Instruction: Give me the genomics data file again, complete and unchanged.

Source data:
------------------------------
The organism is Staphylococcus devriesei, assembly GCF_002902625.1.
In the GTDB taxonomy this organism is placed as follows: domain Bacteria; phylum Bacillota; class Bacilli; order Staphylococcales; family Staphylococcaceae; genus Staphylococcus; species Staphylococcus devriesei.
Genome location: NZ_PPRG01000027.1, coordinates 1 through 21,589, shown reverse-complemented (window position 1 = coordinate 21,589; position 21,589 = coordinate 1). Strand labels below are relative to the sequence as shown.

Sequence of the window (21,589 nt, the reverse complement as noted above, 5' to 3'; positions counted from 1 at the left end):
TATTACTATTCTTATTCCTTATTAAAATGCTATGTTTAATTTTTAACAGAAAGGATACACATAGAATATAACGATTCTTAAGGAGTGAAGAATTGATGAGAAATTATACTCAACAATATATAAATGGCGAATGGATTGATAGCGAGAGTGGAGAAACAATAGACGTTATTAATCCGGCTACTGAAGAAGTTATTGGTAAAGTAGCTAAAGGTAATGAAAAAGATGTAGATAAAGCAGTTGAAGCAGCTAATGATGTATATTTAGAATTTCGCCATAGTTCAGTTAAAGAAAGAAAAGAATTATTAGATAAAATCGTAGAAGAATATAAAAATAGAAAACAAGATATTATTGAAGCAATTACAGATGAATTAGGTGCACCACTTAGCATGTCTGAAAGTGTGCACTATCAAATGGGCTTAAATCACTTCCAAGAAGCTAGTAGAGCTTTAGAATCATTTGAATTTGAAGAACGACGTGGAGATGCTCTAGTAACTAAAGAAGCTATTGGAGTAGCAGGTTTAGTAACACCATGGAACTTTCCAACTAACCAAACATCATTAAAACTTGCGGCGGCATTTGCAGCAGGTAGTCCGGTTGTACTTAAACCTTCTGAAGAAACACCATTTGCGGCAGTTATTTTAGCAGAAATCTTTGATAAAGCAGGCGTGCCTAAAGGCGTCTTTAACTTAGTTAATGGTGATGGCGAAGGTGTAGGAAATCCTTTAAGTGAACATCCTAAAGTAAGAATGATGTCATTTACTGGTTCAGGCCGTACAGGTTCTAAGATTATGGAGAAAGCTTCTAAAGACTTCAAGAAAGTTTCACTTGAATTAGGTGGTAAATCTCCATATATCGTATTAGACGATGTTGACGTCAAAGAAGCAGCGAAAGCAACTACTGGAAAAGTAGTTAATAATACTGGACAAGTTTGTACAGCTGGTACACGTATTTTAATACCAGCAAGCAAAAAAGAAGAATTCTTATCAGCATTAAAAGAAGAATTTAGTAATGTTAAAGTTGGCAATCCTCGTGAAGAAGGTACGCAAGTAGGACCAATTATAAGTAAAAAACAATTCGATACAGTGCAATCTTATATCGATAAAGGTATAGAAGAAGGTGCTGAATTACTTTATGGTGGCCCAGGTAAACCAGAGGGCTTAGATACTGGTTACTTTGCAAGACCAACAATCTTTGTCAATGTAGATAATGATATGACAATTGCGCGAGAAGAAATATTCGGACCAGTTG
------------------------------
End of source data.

The organism is Staphylococcus devriesei, assembly GCF_002902625.1.
In the GTDB taxonomy this organism is placed as follows: domain Bacteria; phylum Bacillota; class Bacilli; order Staphylococcales; family Staphylococcaceae; genus Staphylococcus; species Staphylococcus devriesei.
Genome location: NZ_PPRG01000027.1, coordinates 1 through 21,589, shown reverse-complemented (window position 1 = coordinate 21,589; position 21,589 = coordinate 1). Strand labels below are relative to the sequence as shown.

Sequence of the window (21,589 nt, the reverse complement as noted above, 5' to 3'; positions counted from 1 at the left end):
TATTACTATTCTTATTCCTTATTAAAATGCTATGTTTAATTTTTAACAGAAAGGATACACATAGAATATAACGATTCTTAAGGAGTGAAGAATTGATGAGAAATTATACTCAACAATATATAAATGGCGAATGGATTGATAGCGAGAGTGGAGAAACAATAGACGTTATTAATCCGGCTACTGAAGAAGTTATTGGTAAAGTAGCTAAAGGTAATGAAAAAGATGTAGATAAAGCAGTTGAAGCAGCTAATGATGTATATTTAGAATTTCGCCATAGTTCAGTTAAAGAAAGAAAAGAATTATTAGATAAAATCGTAGAAGAATATAAAAATAGAAAACAAGATATTATTGAAGCAATTACAGATGAATTAGGTGCACCACTTAGCATGTCTGAAAGTGTGCACTATCAAATGGGCTTAAATCACTTCCAAGAAGCTAGTAGAGCTTTAGAATCATTTGAATTTGAAGAACGACGTGGAGATGCTCTAGTAACTAAAGAAGCTATTGGAGTAGCAGGTTTAGTAACACCATGGAACTTTCCAACTAACCAAACATCATTAAAACTTGCGGCGGCATTTGCAGCAGGTAGTCCGGTTGTACTTAAACCTTCTGAAGAAACACCATTTGCGGCAGTTATTTTAGCAGAAATCTTTGATAAAGCAGGCGTGCCTAAAGGCGTCTTTAACTTAGTTAATGGTGATGGCGAAGGTGTAGGAAATCCTTTAAGTGAACATCCTAAAGTAAGAATGATGTCATTTACTGGTTCAGGCCGTACAGGTTCTAAGATTATGGAGAAAGCTTCTAAAGACTTCAAGAAAGTTTCACTTGAATTAGGTGGTAAATCTCCATATATCGTATTAGACGATGTTGACGTCAAAGAAGCAGCGAAAGCAACTACTGGAAAAGTAGTTAATAATACTGGACAAGTTTGTACAGCTGGTACACGTATTTTAATACCAGCAAGCAAAAAAGAAGAATTCTTATCAGCATTAAAAGAAGAATTTAGTAATGTTAAAGTTGGCAATCCTCGTGAAGAAGGTACGCAAGTAGGACCAATTATAAGTAAAAAACAATTCGATACAGTGCAATCTTATATCGATAAAGGTATAGAAGAAGGTGCTGAATTACTTTATGGTGGCCCAGGTAAACCAGAGGGCTTAGATACTGGTTACTTTGCAAGACCAACAATCTTTGTCAATGTAGATAATGATATGACAATTGCGCGAGAAGAAATATTCGGACCAGTTG